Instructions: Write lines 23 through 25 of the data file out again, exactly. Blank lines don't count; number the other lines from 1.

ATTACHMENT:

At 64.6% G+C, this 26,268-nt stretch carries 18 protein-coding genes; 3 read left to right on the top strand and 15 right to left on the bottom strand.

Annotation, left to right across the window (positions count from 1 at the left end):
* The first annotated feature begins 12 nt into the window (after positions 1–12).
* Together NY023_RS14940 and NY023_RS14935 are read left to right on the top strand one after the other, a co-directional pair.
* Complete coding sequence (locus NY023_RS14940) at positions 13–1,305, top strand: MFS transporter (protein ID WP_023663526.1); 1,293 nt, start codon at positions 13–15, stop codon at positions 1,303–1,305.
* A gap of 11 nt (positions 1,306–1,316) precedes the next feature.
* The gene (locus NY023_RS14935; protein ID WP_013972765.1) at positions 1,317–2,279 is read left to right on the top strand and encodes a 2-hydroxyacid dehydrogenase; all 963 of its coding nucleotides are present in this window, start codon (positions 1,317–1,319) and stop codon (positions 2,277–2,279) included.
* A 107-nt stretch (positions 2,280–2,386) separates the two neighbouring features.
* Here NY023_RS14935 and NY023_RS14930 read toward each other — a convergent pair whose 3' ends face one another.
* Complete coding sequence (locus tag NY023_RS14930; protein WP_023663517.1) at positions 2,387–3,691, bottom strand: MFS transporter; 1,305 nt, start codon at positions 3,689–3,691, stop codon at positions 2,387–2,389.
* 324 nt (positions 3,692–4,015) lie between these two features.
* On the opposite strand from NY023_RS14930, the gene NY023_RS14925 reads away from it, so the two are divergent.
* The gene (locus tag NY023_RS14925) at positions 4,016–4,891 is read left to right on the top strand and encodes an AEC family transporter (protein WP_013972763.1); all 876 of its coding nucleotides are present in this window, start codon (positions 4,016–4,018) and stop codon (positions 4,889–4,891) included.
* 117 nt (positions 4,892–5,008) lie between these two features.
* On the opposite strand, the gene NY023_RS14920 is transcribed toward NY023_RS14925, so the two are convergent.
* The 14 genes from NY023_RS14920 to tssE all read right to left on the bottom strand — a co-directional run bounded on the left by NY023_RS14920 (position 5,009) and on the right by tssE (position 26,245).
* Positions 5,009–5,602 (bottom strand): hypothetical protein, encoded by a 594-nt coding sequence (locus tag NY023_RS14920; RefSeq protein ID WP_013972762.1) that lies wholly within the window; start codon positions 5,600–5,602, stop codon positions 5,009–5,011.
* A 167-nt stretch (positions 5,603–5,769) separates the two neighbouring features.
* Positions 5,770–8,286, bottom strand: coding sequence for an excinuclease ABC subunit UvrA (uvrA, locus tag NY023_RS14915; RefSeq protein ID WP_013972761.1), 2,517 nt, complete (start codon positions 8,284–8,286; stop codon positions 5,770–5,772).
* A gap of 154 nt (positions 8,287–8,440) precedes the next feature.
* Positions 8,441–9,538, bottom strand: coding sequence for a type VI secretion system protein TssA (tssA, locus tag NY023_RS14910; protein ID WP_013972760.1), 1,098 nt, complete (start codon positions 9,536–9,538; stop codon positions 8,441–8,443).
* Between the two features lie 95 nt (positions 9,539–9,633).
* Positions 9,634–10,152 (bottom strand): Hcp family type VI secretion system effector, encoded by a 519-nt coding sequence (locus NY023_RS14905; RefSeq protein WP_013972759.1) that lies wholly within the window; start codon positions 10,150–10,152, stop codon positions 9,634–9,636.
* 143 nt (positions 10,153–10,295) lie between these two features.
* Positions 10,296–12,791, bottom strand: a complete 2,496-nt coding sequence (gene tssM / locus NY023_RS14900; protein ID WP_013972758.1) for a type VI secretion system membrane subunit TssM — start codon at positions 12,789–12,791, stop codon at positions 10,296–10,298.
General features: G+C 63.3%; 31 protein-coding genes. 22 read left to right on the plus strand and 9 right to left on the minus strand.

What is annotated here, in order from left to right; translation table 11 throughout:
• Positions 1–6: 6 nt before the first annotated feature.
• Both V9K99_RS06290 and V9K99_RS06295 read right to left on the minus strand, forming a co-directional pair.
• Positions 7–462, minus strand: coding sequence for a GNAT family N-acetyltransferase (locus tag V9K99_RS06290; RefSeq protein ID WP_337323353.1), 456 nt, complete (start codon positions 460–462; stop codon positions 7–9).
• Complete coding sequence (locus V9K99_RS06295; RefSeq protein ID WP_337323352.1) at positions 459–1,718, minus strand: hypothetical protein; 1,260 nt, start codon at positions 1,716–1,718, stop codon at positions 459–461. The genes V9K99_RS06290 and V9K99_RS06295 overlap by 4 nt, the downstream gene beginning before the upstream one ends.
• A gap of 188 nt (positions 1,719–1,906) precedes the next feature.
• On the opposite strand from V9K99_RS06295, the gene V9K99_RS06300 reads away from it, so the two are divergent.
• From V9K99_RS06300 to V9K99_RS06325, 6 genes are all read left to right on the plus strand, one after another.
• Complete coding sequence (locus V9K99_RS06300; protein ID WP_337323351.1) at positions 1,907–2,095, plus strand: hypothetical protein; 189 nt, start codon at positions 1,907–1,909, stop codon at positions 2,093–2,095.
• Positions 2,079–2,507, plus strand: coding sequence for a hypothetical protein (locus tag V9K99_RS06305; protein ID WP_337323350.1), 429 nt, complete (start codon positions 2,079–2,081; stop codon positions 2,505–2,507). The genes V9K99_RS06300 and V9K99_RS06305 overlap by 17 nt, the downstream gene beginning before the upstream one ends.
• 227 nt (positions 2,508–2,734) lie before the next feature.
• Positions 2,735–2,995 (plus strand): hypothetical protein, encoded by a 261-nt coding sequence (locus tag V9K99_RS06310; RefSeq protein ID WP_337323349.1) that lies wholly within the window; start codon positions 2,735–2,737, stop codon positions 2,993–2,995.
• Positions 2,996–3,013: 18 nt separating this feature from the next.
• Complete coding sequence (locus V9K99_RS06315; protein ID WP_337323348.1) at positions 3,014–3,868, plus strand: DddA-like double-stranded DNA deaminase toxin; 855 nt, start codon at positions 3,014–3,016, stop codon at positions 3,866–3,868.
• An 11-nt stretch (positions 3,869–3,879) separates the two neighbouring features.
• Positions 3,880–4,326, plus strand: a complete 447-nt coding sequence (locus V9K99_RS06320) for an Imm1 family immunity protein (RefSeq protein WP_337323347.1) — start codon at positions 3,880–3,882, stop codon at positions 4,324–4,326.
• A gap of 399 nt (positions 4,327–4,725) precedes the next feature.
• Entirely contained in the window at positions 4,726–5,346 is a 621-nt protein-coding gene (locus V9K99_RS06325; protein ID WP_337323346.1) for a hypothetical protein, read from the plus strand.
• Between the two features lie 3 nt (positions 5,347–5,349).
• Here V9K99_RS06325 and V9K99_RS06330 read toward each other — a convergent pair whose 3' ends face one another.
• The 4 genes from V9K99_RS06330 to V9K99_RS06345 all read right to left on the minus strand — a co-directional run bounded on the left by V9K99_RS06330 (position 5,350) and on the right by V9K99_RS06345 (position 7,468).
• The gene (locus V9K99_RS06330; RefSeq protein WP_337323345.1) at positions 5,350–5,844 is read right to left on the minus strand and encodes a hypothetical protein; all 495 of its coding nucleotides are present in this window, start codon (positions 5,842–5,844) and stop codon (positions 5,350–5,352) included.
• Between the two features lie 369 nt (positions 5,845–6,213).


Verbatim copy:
* Positions 9,634–10,152 (bottom strand): Hcp family type VI secretion system effector, encoded by a 519-nt coding sequence (locus NY023_RS14905; RefSeq protein WP_013972759.1) that lies wholly within the window; start codon positions 10,150–10,152, stop codon positions 9,634–9,636.
* 143 nt (positions 10,153–10,295) lie between these two features.
* Positions 10,296–12,791, bottom strand: a complete 2,496-nt coding sequence (gene tssM / locus NY023_RS14900; protein ID WP_013972758.1) for a type VI secretion system membrane subunit TssM — start codon at positions 12,789–12,791, stop codon at positions 10,296–10,298.